OLYMPIA, Wash. — As daylight saving time is set to take effect in most of the U.S. this weekend, the Washington House passed a measure Saturday that would make those later sunsets permanent in the state all year — if Congress allows it.
The measure passed the chamber on an 89-7 vote and now heads to the Senate, which has its own bill on the topic. The vote comes as more than two dozen states are considering measures to avoid the twice-yearly clock change.
Both the Senate and House measures would only take effect if Congress passes legislation allowing states to observe daylight saving time year-round. Currently, it is observed from the second Sunday in March until the first Sunday in November.
Democratic Rep. Marcus Riccelli of Spokane cited safety and health benefits among the reasons he sponsored the measure. "It's time to hashtag ditch the switch, bring the light and put Washington at the forefront of this movement," he said during debate before the vote.
At least 26 states are considering legislation related to the practice of changing clocks twice a year, including the three West Coast states, according the National Conference of State Legislatures.
That's the most number of states with bills on the issue since the group started tracking the topic five years ago, said Jim Reed, who has been following daylight saving bills for the conference.
Florida passed a similarly conditional measure last year. This past week, U.S. Sen. Marco Rubio, and U.S. Rep. Vern Buchanan, both of Florida, introduced measures to make daylight saving time permanent nationwide. In November, California voters passed a ballot measure to permit the state Legislature to establish daylight saving time year-round if federal law changes. A bill was introduced there a month after the election.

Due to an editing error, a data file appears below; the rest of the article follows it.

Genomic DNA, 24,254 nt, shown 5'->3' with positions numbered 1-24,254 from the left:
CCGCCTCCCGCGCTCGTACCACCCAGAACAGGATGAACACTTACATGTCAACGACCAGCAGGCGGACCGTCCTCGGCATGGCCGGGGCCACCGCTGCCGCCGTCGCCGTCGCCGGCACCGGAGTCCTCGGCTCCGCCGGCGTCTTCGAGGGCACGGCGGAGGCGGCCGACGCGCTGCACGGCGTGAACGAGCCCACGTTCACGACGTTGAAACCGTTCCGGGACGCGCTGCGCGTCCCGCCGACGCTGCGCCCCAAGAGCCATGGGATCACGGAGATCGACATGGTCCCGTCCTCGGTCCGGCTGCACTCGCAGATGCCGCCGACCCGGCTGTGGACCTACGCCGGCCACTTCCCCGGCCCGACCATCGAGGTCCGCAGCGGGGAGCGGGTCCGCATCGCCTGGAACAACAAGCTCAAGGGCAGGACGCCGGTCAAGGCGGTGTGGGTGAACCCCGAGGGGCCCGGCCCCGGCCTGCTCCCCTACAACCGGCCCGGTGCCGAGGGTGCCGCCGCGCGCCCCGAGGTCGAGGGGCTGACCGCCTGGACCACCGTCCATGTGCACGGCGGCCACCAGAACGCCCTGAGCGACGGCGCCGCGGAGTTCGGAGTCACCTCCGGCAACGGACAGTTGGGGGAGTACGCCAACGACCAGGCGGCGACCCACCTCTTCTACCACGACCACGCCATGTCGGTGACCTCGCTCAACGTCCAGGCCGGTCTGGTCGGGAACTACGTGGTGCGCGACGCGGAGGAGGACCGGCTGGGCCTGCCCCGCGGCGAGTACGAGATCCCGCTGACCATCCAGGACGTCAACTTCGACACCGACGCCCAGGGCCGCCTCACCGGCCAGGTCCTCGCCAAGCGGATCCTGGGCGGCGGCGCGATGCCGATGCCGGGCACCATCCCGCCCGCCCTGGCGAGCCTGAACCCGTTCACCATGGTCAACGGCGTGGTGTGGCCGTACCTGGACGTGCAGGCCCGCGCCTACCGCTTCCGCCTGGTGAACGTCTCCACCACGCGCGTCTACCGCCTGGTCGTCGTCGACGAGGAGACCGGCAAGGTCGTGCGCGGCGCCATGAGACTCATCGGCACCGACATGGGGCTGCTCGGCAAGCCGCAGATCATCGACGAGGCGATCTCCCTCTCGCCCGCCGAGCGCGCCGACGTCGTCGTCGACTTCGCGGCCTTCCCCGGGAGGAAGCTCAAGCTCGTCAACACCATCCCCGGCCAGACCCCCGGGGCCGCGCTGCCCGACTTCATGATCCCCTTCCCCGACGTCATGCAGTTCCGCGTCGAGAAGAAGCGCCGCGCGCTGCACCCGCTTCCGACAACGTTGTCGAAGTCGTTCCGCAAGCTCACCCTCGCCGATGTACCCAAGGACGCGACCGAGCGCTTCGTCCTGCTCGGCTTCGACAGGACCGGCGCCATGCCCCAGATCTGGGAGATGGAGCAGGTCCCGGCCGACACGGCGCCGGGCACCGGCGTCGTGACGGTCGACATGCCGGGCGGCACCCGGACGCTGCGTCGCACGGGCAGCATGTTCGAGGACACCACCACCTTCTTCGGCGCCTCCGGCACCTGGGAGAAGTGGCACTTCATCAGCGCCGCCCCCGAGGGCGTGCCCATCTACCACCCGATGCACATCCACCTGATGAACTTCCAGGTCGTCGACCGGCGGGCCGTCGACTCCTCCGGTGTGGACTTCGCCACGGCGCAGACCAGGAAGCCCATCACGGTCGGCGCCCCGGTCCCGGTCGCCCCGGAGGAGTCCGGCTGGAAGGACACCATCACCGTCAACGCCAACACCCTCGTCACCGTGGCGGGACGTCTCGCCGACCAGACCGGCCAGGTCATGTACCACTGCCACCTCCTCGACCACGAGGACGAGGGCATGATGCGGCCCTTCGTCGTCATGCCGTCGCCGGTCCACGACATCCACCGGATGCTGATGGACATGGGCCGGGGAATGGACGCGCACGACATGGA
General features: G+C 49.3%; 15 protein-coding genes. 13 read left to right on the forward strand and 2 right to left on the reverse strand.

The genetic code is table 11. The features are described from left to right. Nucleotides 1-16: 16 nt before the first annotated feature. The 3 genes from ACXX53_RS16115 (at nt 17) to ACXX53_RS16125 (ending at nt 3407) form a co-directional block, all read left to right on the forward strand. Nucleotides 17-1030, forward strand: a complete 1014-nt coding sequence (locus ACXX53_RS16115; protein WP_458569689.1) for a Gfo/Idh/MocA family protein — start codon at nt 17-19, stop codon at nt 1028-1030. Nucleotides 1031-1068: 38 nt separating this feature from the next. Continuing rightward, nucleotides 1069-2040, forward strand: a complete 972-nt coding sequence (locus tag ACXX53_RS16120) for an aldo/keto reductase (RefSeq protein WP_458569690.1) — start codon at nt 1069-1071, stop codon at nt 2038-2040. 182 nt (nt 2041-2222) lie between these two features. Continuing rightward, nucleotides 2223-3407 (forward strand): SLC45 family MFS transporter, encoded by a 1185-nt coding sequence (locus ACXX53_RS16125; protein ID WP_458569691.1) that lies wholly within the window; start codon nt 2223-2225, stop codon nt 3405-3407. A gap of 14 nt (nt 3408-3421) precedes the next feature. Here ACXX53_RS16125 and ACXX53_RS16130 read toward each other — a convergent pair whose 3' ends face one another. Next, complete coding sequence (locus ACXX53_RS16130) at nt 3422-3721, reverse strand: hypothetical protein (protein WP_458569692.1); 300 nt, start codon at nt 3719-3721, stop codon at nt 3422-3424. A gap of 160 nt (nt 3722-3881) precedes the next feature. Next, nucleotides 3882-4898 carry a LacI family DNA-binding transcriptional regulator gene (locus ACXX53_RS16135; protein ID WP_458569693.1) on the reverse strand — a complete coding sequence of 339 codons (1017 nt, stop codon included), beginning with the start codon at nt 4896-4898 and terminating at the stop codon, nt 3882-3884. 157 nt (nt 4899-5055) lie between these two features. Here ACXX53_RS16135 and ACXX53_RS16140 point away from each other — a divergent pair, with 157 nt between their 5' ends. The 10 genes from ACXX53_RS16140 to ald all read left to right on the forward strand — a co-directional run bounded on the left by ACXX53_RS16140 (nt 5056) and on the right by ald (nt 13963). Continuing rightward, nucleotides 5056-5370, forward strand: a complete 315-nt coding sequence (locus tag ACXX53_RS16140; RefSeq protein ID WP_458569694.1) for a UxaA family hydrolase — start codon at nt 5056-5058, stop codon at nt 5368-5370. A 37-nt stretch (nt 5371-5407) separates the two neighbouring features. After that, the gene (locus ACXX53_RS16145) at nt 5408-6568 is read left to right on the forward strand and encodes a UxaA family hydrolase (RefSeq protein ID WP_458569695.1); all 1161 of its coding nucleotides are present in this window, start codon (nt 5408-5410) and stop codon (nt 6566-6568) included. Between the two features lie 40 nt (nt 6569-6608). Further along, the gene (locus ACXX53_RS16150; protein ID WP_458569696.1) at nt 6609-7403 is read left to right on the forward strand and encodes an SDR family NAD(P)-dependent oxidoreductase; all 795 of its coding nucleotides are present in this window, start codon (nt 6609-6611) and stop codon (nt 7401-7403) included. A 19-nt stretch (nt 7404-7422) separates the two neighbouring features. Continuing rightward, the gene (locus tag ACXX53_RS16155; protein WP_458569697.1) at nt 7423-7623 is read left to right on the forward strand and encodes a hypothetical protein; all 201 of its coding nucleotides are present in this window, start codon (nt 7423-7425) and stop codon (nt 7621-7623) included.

While federal law allows states to opt into standard time permanently — which Hawaii and Arizona have done — the reverse is prohibited and requires Congressional action.
Reed said while about half the states are seeking to move to permanent daylight saving time, like Washington and California, about half have bills to adopt permanent standard time. Oregon is considering measures for both approaches.
On Thursday, British Columbia Premier John Horgan sent a letter to the governors of Washington, Oregon and California about bills each of the states are considering, writing that "a change in any of these jurisdictions in our time zone would have significant impacts on British Columbia."
"It makes sense to me that we move in unison on this matter," he wrote, and asked for each state to provide an update on where they stood. He said that while there were no imminent changes planned in British Columbia, "we are closely following developments on the West Coast of the U.S."
Democratic Rep. Zack Hudgins of Tukwila said after the vote that he was among those opposed because he didn't see the point of the Legislature passing a bill that is ultimately dependent on what Congress does.
"I love late sunsets too, but I think this is Congress' deal," he said.